One of the things that intrigued me very much around the parliamentary elections, as a journalist who writes about foreign policy for more than 10 years, was the question who would be the new foreign minister of Bulgaria? The reason for this excitement was that foreign policy is one of the foundations of the state because it clears the way towards many other fields, vital for the prosperity of the state - like trade, delivery of vital resources, tourism, ally activities that could bring another pile of benefits. Bulgaria, for the most part of its independent history, has always had weak foreign policy. The last 4 years were an attempt for making things right. Of course, I wouldn't want to underestimate the efforts of any previous foreign minister, but the facts are facts. I also wouldn't fall into defending my position because in Bulgaria quite often arguments are being perceived in various ways.
But in a moment when the world is desperately fighting couple of fundamental problems, it is in a way quite not right foreign policy to fall behind as, it seems, is happening at the moment. And those problems are as follows:
1. The consequences of the financial and economic crisis have caused serious global disruptions that led to serious geostrategic shifts. In other words, the world will no loner be quite the same after we all go out of the crisis. Most probably the US will not be the only super power and the world will be multipolar for some time, governed by organisations like the G8 or the G20, which might become more official as a status.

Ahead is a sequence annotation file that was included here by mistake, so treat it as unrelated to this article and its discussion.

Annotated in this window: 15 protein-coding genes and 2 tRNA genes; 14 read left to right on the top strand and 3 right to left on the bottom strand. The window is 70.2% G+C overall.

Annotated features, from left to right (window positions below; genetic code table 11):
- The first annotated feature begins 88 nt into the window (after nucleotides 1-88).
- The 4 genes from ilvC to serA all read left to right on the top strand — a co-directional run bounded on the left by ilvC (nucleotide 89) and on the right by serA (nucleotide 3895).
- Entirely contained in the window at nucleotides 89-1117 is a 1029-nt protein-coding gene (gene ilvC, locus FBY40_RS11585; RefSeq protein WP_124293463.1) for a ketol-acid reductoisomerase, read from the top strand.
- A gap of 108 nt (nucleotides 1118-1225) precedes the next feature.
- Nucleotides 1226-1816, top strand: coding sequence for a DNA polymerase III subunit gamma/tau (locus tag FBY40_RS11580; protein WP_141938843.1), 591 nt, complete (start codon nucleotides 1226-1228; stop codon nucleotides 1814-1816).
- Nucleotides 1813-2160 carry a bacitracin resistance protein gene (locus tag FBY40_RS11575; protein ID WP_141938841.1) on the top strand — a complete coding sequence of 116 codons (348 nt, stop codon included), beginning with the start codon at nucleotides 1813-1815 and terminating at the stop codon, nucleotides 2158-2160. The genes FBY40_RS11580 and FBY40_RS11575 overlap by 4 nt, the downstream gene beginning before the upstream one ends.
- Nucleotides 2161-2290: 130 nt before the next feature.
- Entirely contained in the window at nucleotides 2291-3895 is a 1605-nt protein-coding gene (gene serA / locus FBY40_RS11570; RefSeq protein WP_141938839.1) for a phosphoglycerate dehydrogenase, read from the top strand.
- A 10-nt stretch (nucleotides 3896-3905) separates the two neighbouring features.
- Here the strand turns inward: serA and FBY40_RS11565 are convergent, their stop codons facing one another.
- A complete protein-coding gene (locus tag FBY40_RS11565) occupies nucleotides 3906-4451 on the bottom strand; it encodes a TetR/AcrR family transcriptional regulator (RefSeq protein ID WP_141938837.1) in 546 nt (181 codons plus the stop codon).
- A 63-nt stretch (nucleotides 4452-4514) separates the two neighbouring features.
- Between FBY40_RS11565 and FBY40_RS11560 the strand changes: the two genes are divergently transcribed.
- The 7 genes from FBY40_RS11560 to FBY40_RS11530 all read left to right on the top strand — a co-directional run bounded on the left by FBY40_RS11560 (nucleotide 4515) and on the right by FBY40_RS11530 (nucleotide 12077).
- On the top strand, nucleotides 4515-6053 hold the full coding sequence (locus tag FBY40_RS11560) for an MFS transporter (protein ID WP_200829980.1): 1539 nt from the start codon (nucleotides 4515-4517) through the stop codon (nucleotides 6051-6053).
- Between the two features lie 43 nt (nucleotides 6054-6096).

2. The going out of the crisis is also accompanied with a thorough analysis of the current way not only the financial system but the economy itself is functioning. And this is not about whether capitalism is dead but about the fact, that most probably, we are on the brink of a radical change of the technology used to move industry forward. This analysis also leads to the question: till when oil will be a structural raw material for the industry? The second question is: At what price oil should continue to be a factor?
3. Of course, the third question is related to the so called green economy - investments in new technologies that would gradually remove our dependence on fossil energy resources because now they are in the hands of a small circle of states with various geo- and internal political values.
Against this background each state, ruled by an intelligent elite, will invest all its resources so as to take the best possible place in global race for prosperity. It is clear from now that, given the current structure of the world, there won't be an expensive dinner for everyone, that is why the main consequence of the crisis would be the redistribution of wealth. Until recently this could be achieved by several methods that with the time proved to be very expensive and quite inefficient or non-durable, like colonization, for example.